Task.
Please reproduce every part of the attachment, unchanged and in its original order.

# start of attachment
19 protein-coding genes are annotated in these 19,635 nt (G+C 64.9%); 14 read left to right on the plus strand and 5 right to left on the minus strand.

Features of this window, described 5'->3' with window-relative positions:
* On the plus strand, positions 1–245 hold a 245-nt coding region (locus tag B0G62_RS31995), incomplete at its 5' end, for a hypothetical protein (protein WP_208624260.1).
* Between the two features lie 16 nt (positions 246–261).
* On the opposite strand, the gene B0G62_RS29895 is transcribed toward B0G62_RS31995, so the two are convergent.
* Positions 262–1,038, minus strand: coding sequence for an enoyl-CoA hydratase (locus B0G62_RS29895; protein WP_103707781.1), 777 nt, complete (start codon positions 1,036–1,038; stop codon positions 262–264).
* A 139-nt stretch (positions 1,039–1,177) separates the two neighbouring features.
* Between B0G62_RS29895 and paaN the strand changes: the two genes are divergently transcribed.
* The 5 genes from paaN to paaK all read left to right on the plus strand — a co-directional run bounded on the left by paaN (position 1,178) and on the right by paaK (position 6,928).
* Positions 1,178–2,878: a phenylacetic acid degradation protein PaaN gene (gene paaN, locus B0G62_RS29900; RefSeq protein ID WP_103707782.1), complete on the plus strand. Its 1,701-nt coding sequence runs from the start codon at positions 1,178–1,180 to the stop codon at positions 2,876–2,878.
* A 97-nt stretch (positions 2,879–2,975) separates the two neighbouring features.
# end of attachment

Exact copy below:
19 protein-coding genes are annotated in these 19,635 nt (G+C 64.9%); 14 read left to right on the plus strand and 5 right to left on the minus strand.

Features of this window, described 5'->3' with window-relative positions:
* On the plus strand, positions 1–245 hold a 245-nt coding region (locus tag B0G62_RS31995), incomplete at its 5' end, for a hypothetical protein (protein WP_208624260.1).
* Between the two features lie 16 nt (positions 246–261).
* On the opposite strand, the gene B0G62_RS29895 is transcribed toward B0G62_RS31995, so the two are convergent.
* Positions 262–1,038, minus strand: coding sequence for an enoyl-CoA hydratase (locus B0G62_RS29895; protein WP_103707781.1), 777 nt, complete (start codon positions 1,036–1,038; stop codon positions 262–264).
* A 139-nt stretch (positions 1,039–1,177) separates the two neighbouring features.
* Between B0G62_RS29895 and paaN the strand changes: the two genes are divergently transcribed.
* The 5 genes from paaN to paaK all read left to right on the plus strand — a co-directional run bounded on the left by paaN (position 1,178) and on the right by paaK (position 6,928).
* Positions 1,178–2,878: a phenylacetic acid degradation protein PaaN gene (gene paaN, locus B0G62_RS29900; RefSeq protein ID WP_103707782.1), complete on the plus strand. Its 1,701-nt coding sequence runs from the start codon at positions 1,178–1,180 to the stop codon at positions 2,876–2,878.
* A 97-nt stretch (positions 2,879–2,975) separates the two neighbouring features.